Dracula and his army of vampires are continuing their war on England and MI-13. Spitfire, because of her vampiric heritage, is helpless to resist Dracula’s orders and is forced to kill a civilian in Dracula’s castle on the moon. The rest of the team, meanwhile, is trying to track down a magical artifact — the skull of Blade’s old friend Quincy Harker, enchanted to prevent vampires from entering Britain unless they’re specifically and individually invited. Unfortunately, Dracula’s centuries of unlife have made him one of the greatest military minds ever, and he’s thinking several steps ahead of MI-13.

Verdict: Thumbs up. Good bloodsucking fun. My only regret about this one is that Dracula isn’t nearly as pompous or long-winded as he was in the classic ’70s series “Tomb of Dracula.”

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Cthulhu Fhtagn!

Attention, fans of H.P. Lovecraft’s brand of cosmic horror:

According to my calendar, today marks the day in 1925 when the ancient sunken city of R’lyeh rose from the bottom of the sea, temporarily freeing the mighty eldritch god/monster Cthulhu to terrorize some fish and some sailors.

So, ya know, it’s a great day for performing blasphemous and squiddy acts against anyone you want.

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A New Year of Horror

Well, it’s 2009. Not really feeling thrilled about it. One thing I learned long ago — every year is always worse than the last. There’s no reason to celebrate the new year — it’s just a reminder that time keeps passing, and that all our hopeful dreams for the future will inevitably end up as ashes and dust.

I came up with some predictions last year at this time, and they were generally wildly off-base, as most predictions are. The problem was that I tried to mix some optimism in with the pessimism, which isn’t a mistake I’ll make again.

Short-and-simple predictions:

Dan DiDio will stay on at DC, and Joe Quesada will stay on at Marvel. They’ll continue to make rotten comics, because their movies will make money, and their stockholders only care about how much money the movies make, not whether the comics are any good or not. Movies are big business — comics are small business.

More comics cancellations on the way, all for comics that don’t suck. Readers seem to hate comics that are good, and with the worsening economy, the publishers won’t be willing to stick with comics that don’t sell.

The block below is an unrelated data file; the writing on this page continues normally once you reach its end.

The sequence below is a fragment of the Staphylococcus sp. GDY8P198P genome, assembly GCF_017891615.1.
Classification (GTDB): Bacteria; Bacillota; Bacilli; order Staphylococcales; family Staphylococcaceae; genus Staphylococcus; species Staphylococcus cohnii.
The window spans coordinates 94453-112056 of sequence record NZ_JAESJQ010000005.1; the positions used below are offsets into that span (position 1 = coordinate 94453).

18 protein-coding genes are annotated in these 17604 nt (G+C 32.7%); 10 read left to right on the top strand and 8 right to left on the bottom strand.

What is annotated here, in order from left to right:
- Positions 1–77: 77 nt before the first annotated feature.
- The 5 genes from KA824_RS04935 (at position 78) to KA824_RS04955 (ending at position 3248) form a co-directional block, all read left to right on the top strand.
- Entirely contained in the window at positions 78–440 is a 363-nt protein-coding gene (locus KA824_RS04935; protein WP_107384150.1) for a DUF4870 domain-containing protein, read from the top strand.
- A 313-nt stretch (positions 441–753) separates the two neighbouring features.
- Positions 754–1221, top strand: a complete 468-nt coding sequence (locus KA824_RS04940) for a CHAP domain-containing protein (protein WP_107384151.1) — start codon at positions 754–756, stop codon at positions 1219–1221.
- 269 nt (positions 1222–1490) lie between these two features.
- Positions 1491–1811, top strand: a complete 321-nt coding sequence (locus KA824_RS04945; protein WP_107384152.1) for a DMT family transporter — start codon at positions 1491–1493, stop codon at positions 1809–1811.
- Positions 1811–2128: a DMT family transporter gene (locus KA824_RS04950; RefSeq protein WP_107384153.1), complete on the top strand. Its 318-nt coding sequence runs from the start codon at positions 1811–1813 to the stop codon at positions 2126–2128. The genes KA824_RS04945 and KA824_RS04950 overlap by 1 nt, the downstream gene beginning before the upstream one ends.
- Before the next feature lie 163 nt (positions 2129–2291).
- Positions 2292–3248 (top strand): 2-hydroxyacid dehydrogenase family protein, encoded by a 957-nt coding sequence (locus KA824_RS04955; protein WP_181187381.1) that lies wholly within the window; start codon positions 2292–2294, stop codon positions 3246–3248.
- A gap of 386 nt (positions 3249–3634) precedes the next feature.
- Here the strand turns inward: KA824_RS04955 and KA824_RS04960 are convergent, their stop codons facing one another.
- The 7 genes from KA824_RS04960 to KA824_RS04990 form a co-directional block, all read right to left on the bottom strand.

More giant crossovers on the way. Because the last thing you need in a rotten economy is a giant crossover that forces readers to spend their dwindling leisure dollars on badly-written crossovers that will be ignored next year anyway.

Bankruptcies ahoy. DC may be safe, because they’re part of Time-Warner. Marvel is a smaller fish, so they may be on shakier ground — on the other hand, the movies make lots of money, so that may help a lot. Lots of smaller publishers are probably on the verge already. I have no idea which ones, ’cause for some reason, they won’t let me look at their budgets and account info. But I think we’ll see some of them go belly-up.

Is that enough predictions? Probably so. Let’s hit a couple quick reviews. And just to stick with the bleak, depressing, pessimistic, staring-doom-in-the-face mood I’ve been working with, let’s look at a couple horror comics.


Crossed #2

We follow our small pack of survivors as they continue to try to avoid the attention of the Crossed — people who have become infected with a condition that turns them into psychotic, sadistic serial killers. The only way to tell one of the Crossed from a normal person is the bloody cross-shaped rash that develops on their faces. Anyway, our survivors make a narrow escape from a group of gun-slinging Crossed in which one of their number are injured by gunfire. They also discover two things about their adversaries: first, that the Crossed sometimes turn on each other when they can’t find anyone else to kill, and second, that the Crossed aren’t just giggling zombies — they can think, they can plan, and their strategies are, while twisted, dangerously effective.